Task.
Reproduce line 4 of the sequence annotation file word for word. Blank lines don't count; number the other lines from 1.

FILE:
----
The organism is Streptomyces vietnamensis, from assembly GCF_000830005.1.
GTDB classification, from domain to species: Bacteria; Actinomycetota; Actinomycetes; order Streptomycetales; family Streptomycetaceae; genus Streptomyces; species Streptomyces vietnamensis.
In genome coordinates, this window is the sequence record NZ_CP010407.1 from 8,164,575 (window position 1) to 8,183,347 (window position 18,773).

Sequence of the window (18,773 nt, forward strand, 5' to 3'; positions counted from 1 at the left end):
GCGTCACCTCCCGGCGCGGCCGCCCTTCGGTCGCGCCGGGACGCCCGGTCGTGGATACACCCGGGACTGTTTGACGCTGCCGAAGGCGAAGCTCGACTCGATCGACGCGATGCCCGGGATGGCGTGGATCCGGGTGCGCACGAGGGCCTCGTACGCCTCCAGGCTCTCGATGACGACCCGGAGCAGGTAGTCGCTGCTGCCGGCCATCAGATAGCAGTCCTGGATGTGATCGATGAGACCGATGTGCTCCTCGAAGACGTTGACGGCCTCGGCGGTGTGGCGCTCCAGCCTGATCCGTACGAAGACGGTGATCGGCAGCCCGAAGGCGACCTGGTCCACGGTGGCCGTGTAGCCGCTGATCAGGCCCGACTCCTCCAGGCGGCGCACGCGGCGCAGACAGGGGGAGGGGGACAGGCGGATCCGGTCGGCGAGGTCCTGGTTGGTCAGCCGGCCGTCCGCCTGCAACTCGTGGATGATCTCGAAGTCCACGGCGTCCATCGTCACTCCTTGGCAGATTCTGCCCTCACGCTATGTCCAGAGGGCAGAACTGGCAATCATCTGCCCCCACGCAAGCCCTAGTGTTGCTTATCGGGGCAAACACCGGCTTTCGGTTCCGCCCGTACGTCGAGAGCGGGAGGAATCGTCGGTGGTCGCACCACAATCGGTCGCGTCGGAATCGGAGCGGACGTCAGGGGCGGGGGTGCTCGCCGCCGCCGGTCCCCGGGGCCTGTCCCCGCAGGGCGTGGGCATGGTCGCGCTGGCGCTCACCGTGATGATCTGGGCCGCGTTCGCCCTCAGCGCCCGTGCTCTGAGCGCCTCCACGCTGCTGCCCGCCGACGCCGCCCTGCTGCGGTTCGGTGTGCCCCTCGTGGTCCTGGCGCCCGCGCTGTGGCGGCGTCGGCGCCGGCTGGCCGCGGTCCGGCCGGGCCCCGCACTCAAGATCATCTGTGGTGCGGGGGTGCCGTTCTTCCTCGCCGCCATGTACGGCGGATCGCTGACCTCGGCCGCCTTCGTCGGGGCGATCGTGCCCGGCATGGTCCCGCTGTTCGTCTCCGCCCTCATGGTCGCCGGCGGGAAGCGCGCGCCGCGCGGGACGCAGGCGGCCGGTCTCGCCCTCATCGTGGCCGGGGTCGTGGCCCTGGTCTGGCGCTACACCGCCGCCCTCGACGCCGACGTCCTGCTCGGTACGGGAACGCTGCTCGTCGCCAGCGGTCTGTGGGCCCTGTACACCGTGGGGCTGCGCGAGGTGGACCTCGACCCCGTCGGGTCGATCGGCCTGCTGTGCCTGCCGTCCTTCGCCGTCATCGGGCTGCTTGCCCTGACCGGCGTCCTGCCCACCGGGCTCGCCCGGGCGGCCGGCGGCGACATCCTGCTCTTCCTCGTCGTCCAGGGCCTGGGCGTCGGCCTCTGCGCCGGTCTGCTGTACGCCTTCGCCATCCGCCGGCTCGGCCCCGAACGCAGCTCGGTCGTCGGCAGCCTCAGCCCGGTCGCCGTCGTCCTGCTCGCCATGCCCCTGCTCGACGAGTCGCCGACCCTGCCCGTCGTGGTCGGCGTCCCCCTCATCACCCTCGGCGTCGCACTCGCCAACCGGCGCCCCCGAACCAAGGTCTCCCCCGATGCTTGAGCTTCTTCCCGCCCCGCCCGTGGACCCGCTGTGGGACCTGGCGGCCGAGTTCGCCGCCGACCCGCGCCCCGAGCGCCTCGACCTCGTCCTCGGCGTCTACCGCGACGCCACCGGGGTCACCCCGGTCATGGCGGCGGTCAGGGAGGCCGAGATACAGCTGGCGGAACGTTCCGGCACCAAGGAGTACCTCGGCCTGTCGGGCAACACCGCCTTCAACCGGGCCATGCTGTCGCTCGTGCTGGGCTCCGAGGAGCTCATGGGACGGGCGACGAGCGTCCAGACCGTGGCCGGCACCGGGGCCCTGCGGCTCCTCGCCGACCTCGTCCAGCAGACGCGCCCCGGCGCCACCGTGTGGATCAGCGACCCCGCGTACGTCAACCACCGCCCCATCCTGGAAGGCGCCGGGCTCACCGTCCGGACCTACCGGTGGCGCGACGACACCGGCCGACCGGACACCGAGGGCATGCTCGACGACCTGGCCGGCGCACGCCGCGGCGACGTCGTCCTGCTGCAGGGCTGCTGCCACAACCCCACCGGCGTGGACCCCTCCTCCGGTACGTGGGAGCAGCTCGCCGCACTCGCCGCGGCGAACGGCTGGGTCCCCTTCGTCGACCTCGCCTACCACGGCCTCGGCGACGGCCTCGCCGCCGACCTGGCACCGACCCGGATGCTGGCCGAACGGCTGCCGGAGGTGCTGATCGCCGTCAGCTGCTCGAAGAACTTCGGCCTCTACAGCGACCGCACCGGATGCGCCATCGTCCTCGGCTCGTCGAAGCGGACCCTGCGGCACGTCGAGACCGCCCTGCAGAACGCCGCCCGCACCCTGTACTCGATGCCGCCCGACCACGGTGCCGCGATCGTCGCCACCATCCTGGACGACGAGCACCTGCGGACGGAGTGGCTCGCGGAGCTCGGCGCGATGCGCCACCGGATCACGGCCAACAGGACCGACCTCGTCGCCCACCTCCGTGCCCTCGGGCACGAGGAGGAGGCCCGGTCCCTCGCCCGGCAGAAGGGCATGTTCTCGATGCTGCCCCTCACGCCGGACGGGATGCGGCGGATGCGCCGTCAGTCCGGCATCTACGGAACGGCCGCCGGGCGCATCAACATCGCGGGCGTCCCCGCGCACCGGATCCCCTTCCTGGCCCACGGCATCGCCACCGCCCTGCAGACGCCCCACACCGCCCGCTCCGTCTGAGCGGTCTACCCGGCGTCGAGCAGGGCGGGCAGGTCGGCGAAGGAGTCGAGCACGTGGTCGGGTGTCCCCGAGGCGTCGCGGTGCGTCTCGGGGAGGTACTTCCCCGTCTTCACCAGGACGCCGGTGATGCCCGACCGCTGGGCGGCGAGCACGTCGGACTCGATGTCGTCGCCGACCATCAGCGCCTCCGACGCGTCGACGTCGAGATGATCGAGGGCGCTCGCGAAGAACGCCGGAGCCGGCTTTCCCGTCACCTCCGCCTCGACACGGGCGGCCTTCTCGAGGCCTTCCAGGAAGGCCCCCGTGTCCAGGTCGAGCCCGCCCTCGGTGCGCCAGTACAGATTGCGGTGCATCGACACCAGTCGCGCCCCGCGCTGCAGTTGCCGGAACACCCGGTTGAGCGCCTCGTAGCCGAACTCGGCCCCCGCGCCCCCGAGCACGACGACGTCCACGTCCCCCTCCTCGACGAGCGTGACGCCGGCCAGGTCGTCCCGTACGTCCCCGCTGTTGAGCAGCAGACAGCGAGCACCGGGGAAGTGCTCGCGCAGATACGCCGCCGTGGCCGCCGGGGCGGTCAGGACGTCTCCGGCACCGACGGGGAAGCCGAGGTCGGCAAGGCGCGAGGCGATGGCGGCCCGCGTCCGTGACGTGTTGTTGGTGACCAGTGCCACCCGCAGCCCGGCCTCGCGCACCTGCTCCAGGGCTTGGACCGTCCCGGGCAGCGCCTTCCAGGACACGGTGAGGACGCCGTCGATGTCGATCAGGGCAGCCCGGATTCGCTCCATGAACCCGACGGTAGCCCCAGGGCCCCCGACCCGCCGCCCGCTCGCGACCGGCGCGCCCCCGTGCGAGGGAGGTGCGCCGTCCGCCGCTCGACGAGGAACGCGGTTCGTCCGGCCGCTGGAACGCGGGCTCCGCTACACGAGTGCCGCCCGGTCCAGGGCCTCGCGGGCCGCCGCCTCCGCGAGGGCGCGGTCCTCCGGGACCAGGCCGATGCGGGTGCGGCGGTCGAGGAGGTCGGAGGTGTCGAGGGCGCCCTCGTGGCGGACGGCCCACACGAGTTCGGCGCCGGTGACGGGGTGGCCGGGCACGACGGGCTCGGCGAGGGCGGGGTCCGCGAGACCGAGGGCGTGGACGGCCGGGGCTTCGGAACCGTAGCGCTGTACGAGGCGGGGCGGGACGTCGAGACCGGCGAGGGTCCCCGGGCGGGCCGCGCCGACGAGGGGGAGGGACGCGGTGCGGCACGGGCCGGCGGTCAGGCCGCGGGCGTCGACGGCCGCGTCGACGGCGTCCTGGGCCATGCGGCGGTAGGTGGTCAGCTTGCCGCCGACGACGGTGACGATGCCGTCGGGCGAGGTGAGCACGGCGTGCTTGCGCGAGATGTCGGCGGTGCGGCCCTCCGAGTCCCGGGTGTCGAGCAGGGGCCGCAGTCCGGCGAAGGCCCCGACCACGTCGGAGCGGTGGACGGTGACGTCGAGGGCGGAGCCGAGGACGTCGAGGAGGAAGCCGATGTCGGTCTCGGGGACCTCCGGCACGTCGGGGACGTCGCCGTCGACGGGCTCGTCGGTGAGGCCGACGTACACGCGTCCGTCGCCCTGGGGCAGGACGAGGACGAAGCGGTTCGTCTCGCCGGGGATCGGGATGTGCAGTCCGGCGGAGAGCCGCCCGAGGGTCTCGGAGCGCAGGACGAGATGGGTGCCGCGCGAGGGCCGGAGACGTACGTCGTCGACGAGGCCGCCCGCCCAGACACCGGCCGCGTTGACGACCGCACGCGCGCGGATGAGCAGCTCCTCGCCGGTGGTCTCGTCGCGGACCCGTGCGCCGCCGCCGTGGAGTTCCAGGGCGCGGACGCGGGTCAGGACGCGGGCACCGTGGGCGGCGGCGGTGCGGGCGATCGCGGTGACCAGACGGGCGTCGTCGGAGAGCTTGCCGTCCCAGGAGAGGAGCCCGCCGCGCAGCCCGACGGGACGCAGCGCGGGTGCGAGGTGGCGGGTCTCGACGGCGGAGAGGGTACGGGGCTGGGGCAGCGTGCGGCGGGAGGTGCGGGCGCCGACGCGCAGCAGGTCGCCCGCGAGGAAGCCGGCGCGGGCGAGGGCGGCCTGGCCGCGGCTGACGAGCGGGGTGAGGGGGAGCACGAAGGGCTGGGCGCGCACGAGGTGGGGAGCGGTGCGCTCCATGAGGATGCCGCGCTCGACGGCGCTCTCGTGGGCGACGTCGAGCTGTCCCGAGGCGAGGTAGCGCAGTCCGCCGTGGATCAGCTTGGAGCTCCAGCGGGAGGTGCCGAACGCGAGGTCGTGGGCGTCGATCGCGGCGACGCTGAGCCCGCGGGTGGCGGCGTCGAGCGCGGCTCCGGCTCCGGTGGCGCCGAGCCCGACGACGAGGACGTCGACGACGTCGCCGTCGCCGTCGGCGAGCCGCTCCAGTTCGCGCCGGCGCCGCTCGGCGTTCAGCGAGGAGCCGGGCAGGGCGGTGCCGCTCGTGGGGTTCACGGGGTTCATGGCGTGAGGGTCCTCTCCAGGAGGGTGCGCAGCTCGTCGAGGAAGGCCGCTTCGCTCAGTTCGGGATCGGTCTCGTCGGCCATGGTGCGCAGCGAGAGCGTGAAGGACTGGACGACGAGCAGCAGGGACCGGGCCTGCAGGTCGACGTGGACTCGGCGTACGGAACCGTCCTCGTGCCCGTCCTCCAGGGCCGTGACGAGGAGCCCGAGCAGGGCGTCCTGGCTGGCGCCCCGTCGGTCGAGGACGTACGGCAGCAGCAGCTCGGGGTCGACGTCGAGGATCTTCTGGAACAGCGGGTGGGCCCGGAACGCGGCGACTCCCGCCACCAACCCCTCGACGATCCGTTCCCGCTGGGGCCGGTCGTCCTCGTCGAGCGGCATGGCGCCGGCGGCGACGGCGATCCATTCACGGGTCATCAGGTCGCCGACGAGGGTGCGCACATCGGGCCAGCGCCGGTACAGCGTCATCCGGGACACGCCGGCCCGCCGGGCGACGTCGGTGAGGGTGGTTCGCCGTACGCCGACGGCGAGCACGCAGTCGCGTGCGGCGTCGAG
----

Sequence of the window (18,773 nt, forward strand, 5' to 3'; positions counted from 1 at the left end):